According to Will Watson, vice president of sales for The IntraUSA Group Inc., a Tukwila, WA, specialist in DC power management technology, this evolution has placed tremendous strains on electrical systems, leading to increased maintenance costs and downtime. As a result, an all-out industry-wide sprint toward intelligent DC power management is now taking place. Why? Two key reasons: The proliferation of vehicle electronics and driver comfort items, and the growing trend toward anti-idling legislation.

Increasing electrical draw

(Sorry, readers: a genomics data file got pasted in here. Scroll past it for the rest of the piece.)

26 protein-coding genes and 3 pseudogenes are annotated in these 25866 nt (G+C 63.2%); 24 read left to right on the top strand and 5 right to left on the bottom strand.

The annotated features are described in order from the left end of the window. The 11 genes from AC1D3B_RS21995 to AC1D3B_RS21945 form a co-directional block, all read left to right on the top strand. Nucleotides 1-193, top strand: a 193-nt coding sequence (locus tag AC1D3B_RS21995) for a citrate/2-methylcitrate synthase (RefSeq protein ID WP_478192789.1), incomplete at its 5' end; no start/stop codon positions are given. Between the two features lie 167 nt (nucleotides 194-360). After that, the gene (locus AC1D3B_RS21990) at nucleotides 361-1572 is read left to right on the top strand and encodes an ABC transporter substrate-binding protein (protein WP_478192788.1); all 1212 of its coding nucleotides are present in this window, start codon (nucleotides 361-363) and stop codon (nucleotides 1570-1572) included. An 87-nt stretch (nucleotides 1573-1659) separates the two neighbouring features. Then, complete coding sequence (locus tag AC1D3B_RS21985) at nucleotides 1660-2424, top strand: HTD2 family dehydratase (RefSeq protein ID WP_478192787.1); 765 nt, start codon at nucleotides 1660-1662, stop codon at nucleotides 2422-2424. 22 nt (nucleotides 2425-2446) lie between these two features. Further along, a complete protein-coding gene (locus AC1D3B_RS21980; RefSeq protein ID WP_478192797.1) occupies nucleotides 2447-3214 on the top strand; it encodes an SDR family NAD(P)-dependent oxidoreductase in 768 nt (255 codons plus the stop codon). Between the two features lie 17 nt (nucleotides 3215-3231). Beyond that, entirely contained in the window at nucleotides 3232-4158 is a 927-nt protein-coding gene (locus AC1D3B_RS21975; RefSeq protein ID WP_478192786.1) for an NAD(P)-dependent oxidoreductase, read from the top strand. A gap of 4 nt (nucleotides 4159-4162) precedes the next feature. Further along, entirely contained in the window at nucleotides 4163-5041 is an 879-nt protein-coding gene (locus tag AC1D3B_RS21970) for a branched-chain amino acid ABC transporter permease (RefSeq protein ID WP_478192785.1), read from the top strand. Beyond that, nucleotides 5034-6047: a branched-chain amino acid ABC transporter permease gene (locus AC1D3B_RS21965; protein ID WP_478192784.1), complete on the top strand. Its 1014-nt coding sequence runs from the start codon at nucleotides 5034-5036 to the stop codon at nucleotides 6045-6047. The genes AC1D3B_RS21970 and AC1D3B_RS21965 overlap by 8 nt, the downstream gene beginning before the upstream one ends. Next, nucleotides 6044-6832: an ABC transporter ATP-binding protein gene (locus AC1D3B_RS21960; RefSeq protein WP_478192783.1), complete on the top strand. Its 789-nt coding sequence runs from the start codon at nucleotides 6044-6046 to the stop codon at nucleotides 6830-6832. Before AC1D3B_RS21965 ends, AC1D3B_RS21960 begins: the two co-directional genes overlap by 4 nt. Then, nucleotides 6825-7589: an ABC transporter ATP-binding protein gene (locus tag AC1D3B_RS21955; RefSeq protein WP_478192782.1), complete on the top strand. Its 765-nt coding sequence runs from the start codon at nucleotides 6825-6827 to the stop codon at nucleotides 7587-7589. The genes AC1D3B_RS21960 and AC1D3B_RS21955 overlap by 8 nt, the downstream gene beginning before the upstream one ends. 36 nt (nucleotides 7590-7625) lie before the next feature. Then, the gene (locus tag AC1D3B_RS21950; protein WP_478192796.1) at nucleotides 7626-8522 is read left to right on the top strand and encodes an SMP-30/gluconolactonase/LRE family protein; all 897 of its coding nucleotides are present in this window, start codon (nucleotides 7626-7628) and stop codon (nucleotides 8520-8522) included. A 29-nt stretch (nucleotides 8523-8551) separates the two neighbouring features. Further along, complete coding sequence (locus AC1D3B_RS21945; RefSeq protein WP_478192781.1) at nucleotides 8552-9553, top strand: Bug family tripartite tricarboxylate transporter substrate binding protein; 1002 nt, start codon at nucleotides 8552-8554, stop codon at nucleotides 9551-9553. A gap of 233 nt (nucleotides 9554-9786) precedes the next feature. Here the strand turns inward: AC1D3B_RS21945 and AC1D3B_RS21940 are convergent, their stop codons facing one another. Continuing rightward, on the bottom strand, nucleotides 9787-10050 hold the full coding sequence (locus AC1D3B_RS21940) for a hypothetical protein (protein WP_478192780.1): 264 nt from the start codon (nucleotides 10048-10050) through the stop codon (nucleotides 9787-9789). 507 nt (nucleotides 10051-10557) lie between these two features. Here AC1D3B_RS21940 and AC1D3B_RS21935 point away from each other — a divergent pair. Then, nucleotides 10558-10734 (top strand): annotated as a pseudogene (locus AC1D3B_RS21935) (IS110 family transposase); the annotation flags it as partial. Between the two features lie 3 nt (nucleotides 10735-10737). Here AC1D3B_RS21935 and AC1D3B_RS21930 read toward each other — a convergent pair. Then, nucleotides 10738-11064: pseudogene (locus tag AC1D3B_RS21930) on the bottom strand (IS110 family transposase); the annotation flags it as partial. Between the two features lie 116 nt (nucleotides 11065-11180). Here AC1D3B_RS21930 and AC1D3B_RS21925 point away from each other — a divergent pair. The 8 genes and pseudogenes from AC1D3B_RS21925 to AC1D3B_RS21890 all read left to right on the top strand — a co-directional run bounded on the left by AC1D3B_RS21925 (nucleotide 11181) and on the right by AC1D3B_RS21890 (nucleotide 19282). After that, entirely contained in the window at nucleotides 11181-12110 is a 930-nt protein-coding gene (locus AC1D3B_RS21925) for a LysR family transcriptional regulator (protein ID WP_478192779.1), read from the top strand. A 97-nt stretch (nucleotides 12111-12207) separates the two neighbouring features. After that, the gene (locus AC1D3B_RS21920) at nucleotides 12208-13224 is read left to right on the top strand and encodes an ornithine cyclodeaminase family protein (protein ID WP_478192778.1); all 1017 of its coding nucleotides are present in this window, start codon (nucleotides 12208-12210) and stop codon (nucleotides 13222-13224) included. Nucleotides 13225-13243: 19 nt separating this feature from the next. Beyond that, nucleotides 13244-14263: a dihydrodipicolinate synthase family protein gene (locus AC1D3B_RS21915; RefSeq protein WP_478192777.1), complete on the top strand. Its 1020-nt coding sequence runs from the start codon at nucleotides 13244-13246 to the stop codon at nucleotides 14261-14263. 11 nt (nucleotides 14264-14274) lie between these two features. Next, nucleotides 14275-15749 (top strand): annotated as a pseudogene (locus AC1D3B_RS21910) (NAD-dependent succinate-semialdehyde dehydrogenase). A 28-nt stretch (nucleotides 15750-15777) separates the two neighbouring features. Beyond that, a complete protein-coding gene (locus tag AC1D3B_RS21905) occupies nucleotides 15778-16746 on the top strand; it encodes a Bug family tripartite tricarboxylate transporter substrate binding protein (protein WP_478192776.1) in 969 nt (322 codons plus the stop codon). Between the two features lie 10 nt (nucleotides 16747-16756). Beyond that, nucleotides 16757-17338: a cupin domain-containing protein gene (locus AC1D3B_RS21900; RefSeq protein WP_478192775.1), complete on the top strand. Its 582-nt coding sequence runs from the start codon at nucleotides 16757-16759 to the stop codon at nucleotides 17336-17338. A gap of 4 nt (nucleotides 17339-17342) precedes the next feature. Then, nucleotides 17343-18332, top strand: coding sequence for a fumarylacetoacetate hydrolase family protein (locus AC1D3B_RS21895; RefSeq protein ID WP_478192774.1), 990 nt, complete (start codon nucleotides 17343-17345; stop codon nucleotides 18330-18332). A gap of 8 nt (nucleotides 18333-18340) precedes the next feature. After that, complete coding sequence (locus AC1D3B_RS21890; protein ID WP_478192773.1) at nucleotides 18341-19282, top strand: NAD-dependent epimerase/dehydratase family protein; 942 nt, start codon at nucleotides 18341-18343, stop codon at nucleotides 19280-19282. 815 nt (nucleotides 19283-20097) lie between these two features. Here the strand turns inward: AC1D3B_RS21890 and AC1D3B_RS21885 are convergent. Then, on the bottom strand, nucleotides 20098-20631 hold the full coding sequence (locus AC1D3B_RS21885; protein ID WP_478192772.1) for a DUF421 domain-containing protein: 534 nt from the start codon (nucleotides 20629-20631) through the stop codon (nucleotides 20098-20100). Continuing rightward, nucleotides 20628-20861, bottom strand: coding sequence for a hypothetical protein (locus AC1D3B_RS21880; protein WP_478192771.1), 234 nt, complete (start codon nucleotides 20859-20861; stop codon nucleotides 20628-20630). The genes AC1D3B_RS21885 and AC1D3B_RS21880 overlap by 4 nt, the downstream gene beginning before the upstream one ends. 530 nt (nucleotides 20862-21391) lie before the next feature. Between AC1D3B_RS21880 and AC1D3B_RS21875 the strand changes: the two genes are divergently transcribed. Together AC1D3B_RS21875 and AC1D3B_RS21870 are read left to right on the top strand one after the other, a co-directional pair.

In today’s heavy-duty vehicle, advanced electronics such as satellite tracking and communications technologies, have been integrated in the cab, while additional loads under the hood, such as electronic engines, electronic ABS and electronic air conditioning soon will be joined by emerging steering- and braking-by-wire technologies. “Nearly everything in the cab comes at an electrical cost,” says Watson. “Add in simple items like blower motors and a stereo system to advanced electronics — and the cumulative effect is tremendous. We are incrementally increasing the demand for electricity to the point that truck manufacturers have responded by upgrading to 14.2-volt alternators. Rather than a solution, this shortens the life of components, such as headlamps. A high-current environment adds to the overall maintenance cost of maintaining the vehicle.”